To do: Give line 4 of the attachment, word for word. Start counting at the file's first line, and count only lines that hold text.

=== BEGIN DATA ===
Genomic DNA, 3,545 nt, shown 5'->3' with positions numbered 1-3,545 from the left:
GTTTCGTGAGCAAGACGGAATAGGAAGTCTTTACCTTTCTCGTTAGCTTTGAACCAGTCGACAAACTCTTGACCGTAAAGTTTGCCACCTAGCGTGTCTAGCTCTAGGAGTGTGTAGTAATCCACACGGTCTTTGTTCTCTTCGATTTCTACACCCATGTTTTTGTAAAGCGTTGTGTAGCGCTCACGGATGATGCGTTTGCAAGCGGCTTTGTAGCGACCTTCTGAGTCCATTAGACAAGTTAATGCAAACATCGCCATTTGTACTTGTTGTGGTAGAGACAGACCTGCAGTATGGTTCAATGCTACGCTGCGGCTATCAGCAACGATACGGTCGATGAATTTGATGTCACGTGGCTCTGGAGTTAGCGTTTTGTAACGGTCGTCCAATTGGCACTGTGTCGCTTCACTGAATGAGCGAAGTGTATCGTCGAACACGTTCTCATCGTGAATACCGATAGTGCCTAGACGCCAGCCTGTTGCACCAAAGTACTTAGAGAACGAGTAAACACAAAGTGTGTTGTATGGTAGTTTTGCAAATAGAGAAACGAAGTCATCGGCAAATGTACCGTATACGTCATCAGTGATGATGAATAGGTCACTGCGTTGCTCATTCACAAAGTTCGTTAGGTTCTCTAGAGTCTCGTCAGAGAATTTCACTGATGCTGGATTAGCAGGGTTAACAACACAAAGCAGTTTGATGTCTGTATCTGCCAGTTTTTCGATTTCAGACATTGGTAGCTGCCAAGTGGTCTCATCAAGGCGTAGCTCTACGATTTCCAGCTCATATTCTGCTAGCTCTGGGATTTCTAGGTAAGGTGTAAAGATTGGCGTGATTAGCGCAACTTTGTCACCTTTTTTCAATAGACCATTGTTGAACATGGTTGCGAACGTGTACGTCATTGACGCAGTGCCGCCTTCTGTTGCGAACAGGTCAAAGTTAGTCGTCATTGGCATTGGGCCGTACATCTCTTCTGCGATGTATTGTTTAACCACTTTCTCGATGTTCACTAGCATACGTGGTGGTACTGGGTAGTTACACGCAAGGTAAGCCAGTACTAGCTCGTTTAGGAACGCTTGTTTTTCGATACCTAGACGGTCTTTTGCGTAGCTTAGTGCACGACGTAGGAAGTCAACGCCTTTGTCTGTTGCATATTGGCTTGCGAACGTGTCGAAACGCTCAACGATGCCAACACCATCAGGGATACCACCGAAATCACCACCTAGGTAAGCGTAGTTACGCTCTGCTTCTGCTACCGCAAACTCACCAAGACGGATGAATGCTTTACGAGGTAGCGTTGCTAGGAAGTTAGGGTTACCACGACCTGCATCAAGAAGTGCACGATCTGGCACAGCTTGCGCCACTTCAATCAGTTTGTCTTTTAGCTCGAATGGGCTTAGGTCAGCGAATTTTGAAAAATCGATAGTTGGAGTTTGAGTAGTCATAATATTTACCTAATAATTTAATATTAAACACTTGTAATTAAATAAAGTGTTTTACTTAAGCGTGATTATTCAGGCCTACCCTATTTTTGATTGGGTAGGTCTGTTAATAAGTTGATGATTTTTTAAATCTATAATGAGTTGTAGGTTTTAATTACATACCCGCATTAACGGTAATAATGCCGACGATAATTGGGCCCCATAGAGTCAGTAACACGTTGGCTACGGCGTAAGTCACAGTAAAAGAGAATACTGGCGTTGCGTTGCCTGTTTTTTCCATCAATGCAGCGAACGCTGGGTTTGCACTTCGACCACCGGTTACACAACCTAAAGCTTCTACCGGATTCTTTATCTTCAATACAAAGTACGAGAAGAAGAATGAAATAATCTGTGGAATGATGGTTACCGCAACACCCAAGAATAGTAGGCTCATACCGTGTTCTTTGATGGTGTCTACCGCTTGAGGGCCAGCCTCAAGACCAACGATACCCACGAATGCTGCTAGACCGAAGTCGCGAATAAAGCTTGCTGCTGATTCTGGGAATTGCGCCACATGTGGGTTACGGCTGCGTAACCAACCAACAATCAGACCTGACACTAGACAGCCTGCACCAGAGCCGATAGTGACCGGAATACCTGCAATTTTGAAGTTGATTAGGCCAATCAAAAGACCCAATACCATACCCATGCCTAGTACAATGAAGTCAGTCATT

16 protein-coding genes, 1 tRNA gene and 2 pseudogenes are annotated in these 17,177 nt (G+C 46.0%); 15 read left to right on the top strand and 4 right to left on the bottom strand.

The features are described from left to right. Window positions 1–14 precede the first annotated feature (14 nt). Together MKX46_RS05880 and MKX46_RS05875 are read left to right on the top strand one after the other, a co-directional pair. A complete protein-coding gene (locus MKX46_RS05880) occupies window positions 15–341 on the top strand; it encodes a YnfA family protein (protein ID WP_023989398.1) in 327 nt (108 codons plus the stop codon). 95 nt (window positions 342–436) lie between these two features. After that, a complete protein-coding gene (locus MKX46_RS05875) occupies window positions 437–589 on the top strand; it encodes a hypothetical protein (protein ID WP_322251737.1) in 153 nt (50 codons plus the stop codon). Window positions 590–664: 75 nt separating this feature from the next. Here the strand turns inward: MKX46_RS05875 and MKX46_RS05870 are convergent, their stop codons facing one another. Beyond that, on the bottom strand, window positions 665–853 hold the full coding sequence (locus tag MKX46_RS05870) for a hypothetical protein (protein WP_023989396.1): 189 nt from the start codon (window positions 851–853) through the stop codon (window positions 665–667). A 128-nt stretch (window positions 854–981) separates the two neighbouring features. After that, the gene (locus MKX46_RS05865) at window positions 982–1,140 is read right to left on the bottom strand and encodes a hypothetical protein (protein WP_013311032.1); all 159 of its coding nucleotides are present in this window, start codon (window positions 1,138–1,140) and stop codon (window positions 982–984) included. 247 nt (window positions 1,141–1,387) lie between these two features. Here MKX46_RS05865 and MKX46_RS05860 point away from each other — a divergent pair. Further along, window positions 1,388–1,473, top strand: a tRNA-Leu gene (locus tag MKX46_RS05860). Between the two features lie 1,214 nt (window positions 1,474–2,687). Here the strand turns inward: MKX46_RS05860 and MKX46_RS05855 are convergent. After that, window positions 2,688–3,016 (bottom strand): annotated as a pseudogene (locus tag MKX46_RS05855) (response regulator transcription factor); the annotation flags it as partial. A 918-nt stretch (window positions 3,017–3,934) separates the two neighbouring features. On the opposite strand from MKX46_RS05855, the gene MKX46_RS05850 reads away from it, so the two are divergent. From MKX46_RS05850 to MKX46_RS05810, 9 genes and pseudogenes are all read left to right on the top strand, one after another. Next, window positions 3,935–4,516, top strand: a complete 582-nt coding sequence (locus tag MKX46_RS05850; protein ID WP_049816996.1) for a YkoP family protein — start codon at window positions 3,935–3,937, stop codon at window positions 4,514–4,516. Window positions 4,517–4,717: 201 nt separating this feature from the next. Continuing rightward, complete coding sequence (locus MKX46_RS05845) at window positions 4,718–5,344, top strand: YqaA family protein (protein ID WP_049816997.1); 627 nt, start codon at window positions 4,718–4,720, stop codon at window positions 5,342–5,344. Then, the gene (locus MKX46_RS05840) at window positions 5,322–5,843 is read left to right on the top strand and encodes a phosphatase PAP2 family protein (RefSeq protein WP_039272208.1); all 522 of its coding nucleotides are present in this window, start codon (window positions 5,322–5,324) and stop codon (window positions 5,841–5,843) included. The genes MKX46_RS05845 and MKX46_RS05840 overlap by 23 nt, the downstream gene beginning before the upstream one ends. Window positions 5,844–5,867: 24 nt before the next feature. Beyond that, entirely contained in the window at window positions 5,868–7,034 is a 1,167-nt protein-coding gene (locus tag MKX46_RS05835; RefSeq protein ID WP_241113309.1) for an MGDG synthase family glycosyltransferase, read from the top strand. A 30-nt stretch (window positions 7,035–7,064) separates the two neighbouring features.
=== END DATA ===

The features are described from left to right. Window positions 1–14 precede the first annotated feature (14 nt). Together MKX46_RS05880 and MKX46_RS05875 are read left to right on the top strand one after the other, a co-directional pair. A complete protein-coding gene (locus MKX46_RS05880) occupies window positions 15–341 on the top strand; it encodes a YnfA family protein (protein ID WP_023989398.1) in 327 nt (108 codons plus the stop codon). 95 nt (window positions 342–436) lie between these two features. After that, a complete protein-coding gene (locus MKX46_RS05875) occupies window positions 437–589 on the top strand; it encodes a hypothetical protein (protein ID WP_322251737.1) in 153 nt (50 codons plus the stop codon). Window positions 590–664: 75 nt separating this feature from the next. Here the strand turns inward: MKX46_RS05875 and MKX46_RS05870 are convergent, their stop codons facing one another. Beyond that, on the bottom strand, window positions 665–853 hold the full coding sequence (locus tag MKX46_RS05870) for a hypothetical protein (protein WP_023989396.1): 189 nt from the start codon (window positions 851–853) through the stop codon (window positions 665–667). A 128-nt stretch (window positions 854–981) separates the two neighbouring features. After that, the gene (locus MKX46_RS05865) at window positions 982–1,140 is read right to left on the bottom strand and encodes a hypothetical protein (protein WP_013311032.1); all 159 of its coding nucleotides are present in this window, start codon (window positions 1,138–1,140) and stop codon (window positions 982–984) included. 247 nt (window positions 1,141–1,387) lie between these two features. Here MKX46_RS05865 and MKX46_RS05860 point away from each other — a divergent pair. Further along, window positions 1,388–1,473, top strand: a tRNA-Leu gene (locus tag MKX46_RS05860). Between the two features lie 1,214 nt (window positions 1,474–2,687). Here the strand turns inward: MKX46_RS05860 and MKX46_RS05855 are convergent. After that, window positions 2,688–3,016 (bottom strand): annotated as a pseudogene (locus tag MKX46_RS05855) (response regulator transcription factor); the annotation flags it as partial. A 918-nt stretch (window positions 3,017–3,934) separates the two neighbouring features. On the opposite strand from MKX46_RS05855, the gene MKX46_RS05850 reads away from it, so the two are divergent. From MKX46_RS05850 to MKX46_RS05810, 9 genes and pseudogenes are all read left to right on the top strand, one after another. Next, window positions 3,935–4,516, top strand: a complete 582-nt coding sequence (locus tag MKX46_RS05850; protein ID WP_049816996.1) for a YkoP family protein — start codon at window positions 3,935–3,937, stop codon at window positions 4,514–4,516. Window positions 4,517–4,717: 201 nt separating this feature from the next. Continuing rightward, complete coding sequence (locus MKX46_RS05845) at window positions 4,718–5,344, top strand: YqaA family protein (protein ID WP_049816997.1); 627 nt, start codon at window positions 4,718–4,720, stop codon at window positions 5,342–5,344. Then, the gene (locus MKX46_RS05840) at window positions 5,322–5,843 is read left to right on the top strand and encodes a phosphatase PAP2 family protein (RefSeq protein WP_039272208.1); all 522 of its coding nucleotides are present in this window, start codon (window positions 5,322–5,324) and stop codon (window positions 5,841–5,843) included. The genes MKX46_RS05845 and MKX46_RS05840 overlap by 23 nt, the downstream gene beginning before the upstream one ends. Window positions 5,844–5,867: 24 nt before the next feature. Beyond that, entirely contained in the window at window positions 5,868–7,034 is a 1,167-nt protein-coding gene (locus tag MKX46_RS05835; RefSeq protein ID WP_241113309.1) for an MGDG synthase family glycosyltransferase, read from the top strand. A 30-nt stretch (window positions 7,035–7,064) separates the two neighbouring features.